Social Justice

The Catholic Church’s social teaching is a rich treasure of wisdom about building a just society and living lives of holiness amidst the challenges of modern society.  Modern Catholic social teaching has been articulated through a tradition of papal and episcopal documents.  The depth and richness of this tradition can be understood best through a direct reading of these documents.

The Catholic Church proclaims that human life is sacred and that the dignity of the human person is the foundation of a moral vision for society.  This belief is the foundation of all the principles of our social teaching. In our society, human life is under direct attack from abortion and euthanasia.  The value of human life is being threatened by cloning, embryonic stem cell research, and the use of the death penalty.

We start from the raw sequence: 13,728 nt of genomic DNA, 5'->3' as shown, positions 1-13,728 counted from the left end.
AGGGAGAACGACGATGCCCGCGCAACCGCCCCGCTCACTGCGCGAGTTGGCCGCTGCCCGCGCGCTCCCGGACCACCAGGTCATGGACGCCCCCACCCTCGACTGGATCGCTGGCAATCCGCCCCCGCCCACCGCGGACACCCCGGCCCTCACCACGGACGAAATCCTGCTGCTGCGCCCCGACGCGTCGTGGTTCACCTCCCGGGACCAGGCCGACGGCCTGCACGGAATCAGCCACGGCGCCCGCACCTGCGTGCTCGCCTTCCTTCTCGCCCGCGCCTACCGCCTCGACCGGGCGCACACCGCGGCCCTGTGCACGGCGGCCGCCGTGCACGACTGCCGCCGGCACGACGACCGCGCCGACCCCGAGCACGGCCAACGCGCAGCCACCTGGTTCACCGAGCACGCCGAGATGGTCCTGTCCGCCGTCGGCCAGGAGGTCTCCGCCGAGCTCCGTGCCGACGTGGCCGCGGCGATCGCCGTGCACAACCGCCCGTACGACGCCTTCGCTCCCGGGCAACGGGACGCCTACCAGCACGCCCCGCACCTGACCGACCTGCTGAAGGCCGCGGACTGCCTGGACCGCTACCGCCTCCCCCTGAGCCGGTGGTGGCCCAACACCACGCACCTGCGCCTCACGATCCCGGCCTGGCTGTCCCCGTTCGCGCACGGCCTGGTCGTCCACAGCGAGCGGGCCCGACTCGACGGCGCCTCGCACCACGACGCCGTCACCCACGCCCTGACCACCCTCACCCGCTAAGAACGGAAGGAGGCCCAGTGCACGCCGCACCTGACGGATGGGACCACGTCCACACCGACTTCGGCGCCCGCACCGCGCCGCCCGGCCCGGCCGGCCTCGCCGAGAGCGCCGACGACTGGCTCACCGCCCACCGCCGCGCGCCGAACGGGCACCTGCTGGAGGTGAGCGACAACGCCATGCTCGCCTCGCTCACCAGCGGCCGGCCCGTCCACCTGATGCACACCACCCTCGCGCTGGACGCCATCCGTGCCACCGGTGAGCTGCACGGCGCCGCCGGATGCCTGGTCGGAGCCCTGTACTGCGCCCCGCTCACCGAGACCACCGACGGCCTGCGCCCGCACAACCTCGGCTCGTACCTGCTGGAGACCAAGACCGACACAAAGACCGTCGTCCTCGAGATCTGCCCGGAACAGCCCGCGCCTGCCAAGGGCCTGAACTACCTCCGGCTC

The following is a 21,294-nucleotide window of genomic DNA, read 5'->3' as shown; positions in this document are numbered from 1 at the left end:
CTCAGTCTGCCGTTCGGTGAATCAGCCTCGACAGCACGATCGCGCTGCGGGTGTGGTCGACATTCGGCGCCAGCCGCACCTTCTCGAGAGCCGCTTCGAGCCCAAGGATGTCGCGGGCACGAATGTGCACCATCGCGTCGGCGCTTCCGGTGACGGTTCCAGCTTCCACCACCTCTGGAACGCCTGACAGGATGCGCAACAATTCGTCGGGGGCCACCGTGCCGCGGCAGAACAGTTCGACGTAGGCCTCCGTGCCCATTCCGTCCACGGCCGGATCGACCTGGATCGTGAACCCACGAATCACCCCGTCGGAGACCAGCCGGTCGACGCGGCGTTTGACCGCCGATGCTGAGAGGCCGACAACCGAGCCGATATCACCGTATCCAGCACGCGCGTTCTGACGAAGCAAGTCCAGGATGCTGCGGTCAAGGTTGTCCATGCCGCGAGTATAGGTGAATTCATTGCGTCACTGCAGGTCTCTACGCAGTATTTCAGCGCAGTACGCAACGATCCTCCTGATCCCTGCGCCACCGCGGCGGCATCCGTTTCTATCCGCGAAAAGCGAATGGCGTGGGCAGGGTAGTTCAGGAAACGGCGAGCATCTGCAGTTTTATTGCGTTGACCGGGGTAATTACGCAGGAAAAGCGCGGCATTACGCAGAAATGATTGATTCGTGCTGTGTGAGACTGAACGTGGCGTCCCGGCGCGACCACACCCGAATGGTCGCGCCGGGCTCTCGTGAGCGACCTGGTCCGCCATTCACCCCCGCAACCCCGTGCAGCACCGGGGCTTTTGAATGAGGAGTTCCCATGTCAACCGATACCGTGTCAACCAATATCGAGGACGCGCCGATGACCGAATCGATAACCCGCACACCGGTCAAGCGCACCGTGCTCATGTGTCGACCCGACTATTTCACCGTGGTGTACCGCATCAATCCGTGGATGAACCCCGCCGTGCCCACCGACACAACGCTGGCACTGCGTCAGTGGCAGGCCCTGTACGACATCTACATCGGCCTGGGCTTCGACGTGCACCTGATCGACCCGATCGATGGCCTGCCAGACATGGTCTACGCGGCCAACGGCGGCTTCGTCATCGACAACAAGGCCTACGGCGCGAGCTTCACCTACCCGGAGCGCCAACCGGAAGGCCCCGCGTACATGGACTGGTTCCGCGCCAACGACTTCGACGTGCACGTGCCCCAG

The person is not only sacred but also social.  How society is organized—in economics and politics, in law and policy—directly affects human dignity and the capacity of individuals to grow in community.  Marriage and the family are the central social institutions that must be supported and strengthened, not undermined.  We believe people have a right and a duty to participate in society, seeking together the common good and well-being of all, especially the poor and vulnerable.

The Catholic tradition teaches that human dignity can be protected and a healthy community can be achieved only if human rights are protected and responsibilities are met.  Therefore, every person has a fundamental right to life and a right to those things required for human decency.  Corresponding to these rights are duties and responsibilities to one another, to our families, and to the larger society. (6:9)